BY GEOFF HOBSON
Coach Bruce Coslet stressed a more player friendly environment in the work place this season and new equipment manager Rob Recker set the tone today when he handed out everything from new practice jerseys to more and bigger socks. The moves are in response to the barrage of criticism the club has taken down through the years, ranging from small towels to torn, nameless practice shirts.
"The problems that have been conveyed in the media are going to be fixed," Recker said. "No longer is there going to be any question about what a player gets. It will get handled. Whatever it takes. We want them to look like pros, get treated like pros and have them play like pros. It's the new Bengals. A better environment creates a better perception and hopefully more wins."
One veteran walked into the locker room today, saw the new jerseys hanging above the new, huge beach towels, got handed a batch of gloves and said, "I walked in here and I thought it was Christmas."
For the first time, the Bengals equipment room has two full-timers. Recker, 36, who grew up in Greenhills, is joined by Jeff Brickner, 24, of Harrison. Their pride and joy are the new practice, two-toned mesh jerseys that have names on the back with two-toned numbers and spandex down the sides to make the shirt form fitting. Some things never change. The offense is still in white, the defense in black, and the quarterbacks in orange.
Anderson to miss minicamp
Right tackle Willie Anderson will unlikely practice during this weekend's minicamp because of tendinitis in his left foot. The Bengals believe it's unrelated to the left ankle sprain he suffered in the next-to-last game of the year that shelved him for the season finale.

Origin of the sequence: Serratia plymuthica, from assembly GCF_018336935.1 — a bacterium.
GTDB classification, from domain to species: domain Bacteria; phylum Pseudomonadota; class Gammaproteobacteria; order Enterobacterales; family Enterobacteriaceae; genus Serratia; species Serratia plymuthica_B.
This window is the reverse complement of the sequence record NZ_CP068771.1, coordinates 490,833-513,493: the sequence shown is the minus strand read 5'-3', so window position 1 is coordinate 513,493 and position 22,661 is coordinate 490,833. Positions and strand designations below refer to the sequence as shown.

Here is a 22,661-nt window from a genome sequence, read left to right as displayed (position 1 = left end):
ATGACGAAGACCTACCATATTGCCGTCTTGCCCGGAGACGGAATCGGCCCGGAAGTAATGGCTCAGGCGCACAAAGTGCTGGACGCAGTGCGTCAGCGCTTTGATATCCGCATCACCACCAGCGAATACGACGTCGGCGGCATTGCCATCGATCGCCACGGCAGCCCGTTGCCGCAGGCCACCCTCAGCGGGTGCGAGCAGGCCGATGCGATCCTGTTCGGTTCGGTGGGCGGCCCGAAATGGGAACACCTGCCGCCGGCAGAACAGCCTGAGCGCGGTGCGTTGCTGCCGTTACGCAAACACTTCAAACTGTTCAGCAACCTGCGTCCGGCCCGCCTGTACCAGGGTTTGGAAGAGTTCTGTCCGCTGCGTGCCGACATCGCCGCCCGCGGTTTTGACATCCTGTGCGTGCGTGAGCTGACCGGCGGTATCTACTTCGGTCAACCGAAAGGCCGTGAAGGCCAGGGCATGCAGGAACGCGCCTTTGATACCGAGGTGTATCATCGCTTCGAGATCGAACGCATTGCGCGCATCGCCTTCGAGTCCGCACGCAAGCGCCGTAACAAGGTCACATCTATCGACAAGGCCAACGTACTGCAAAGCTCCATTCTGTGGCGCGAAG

"When I work out, I limp around for one or two days,'' Anderson said today. "I did some training, played some basketball and irritated it again. I should be OK for training camp. I just need to get rehabbing here and get into the orthotics. My arch and the inside of my left ankle haven't gotten strong yet."
Team doctor Rob Heidt Jr. examined Anderson, today and trainer Paul Sparling said the biggest foot in Bengals history (19EEE) was re-measured for orthotics.
"I'd be shocked if he wasn't better in a couple of weeks," Sparling said.
Sparling also said the Bengals would shelve kick returner Tremain Mack for the camp with the wrist he broke in the Pro Bowl. Running back Michael Basnight is also out with the bruised knee from a January car wreck. Defensive end John Copeland is still recovering from arthroscopic surgery on his ankle. Cornerback Roosevelt Blackmon is still out as he recovers from ankle surgery. College free agent Roger Roesler, a guard from Texas, broke a hand while weight training and is out. Fullback Clif Groce could be cleared for some work Saturday as he recovers from a shoulder procedure.
First-round pick Peter Warrick has them guessing on his agent again, a week after dropping Michael George for Norm Nixon. Warrick informed the Bengals he's undecided and told the media he's looking to make a decision, "that's right for Peter Warrick." All of which surprised Nixon, who flew into town today and spoke on the phone a few times with Bengals counsel and lead negotiator Katie Blackburn. Nixon and Blackburn discussed a camp insurance waiver since Warrick doesn't have a contract yet. Nixon said he thought it would be hammered out in time for Warrick to practice Saturday.
Quarterback Akili Smith left a message with Corey Dillon's mother in an effort to talk to the disgruntled Pro Bowl running back. Dillon is threatening to sit out the first 10 games of the season, although some think there'll be movement by June 15. At that point, the Bengals can lop their one-year offer of $1.37 million to $553,000.
Smith isn't discouraged that he hasn't heard back from Dillon yet: "I told her to relay the message ... I'm sure he's going through a lot of things and he probably doesn't want to talk to anybody. When it's time for him to make a decision, hopefully he'll make the right decision."